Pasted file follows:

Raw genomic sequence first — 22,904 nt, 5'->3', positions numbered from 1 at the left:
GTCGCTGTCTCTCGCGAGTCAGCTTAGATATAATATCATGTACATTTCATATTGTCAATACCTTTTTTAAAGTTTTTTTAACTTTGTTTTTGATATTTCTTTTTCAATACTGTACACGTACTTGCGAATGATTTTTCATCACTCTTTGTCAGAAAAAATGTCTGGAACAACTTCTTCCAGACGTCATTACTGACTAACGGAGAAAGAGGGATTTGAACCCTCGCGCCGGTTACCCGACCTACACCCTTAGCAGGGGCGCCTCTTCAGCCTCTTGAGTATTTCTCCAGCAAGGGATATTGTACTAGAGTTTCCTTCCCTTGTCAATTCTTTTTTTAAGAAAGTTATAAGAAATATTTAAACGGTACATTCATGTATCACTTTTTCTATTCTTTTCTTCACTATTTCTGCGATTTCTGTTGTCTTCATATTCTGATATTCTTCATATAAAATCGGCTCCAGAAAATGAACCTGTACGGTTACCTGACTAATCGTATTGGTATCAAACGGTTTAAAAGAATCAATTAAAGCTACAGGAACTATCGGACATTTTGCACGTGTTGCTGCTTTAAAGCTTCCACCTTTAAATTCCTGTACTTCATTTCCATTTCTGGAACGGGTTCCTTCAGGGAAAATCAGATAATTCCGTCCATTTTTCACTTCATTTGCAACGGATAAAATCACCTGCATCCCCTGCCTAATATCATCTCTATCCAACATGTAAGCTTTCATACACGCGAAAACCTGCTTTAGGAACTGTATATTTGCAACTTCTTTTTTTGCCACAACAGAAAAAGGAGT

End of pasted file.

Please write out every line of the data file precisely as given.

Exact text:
Raw genomic sequence first — 22,904 nt, 5'->3', positions numbered from 1 at the left:
GTCGCTGTCTCTCGCGAGTCAGCTTAGATATAATATCATGTACATTTCATATTGTCAATACCTTTTTTAAAGTTTTTTTAACTTTGTTTTTGATATTTCTTTTTCAATACTGTACACGTACTTGCGAATGATTTTTCATCACTCTTTGTCAGAAAAAATGTCTGGAACAACTTCTTCCAGACGTCATTACTGACTAACGGAGAAAGAGGGATTTGAACCCTCGCGCCGGTTACCCGACCTACACCCTTAGCAGGGGCGCCTCTTCAGCCTCTTGAGTATTTCTCCAGCAAGGGATATTGTACTAGAGTTTCCTTCCCTTGTCAATTCTTTTTTTAAGAAAGTTATAAGAAATATTTAAACGGTACATTCATGTATCACTTTTTCTATTCTTTTCTTCACTATTTCTGCGATTTCTGTTGTCTTCATATTCTGATATTCTTCATATAAAATCGGCTCCAGAAAATGAACCTGTACGGTTACCTGACTAATCGTATTGGTATCAAACGGTTTAAAAGAATCAATTAAAGCTACAGGAACTATCGGACATTTTGCACGTGTTGCTGCTTTAAAGCTTCCACCTTTAAATTCCTGTACTTCATTTCCATTTCTGGAACGGGTTCCTTCAGGGAAAATCAGATAATTCCGTCCATTTTTCACTTCATTTGCAACGGATAAAATCACCTGCATCCCCTGCCTAATATCATCTCTATCCAACATGTAAGCTTTCATACACGCGAAAACCTGCTTTAGGAACTGTATATTTGCAACTTCTTTTTTTGCCACAACAGAAAAAGGAGT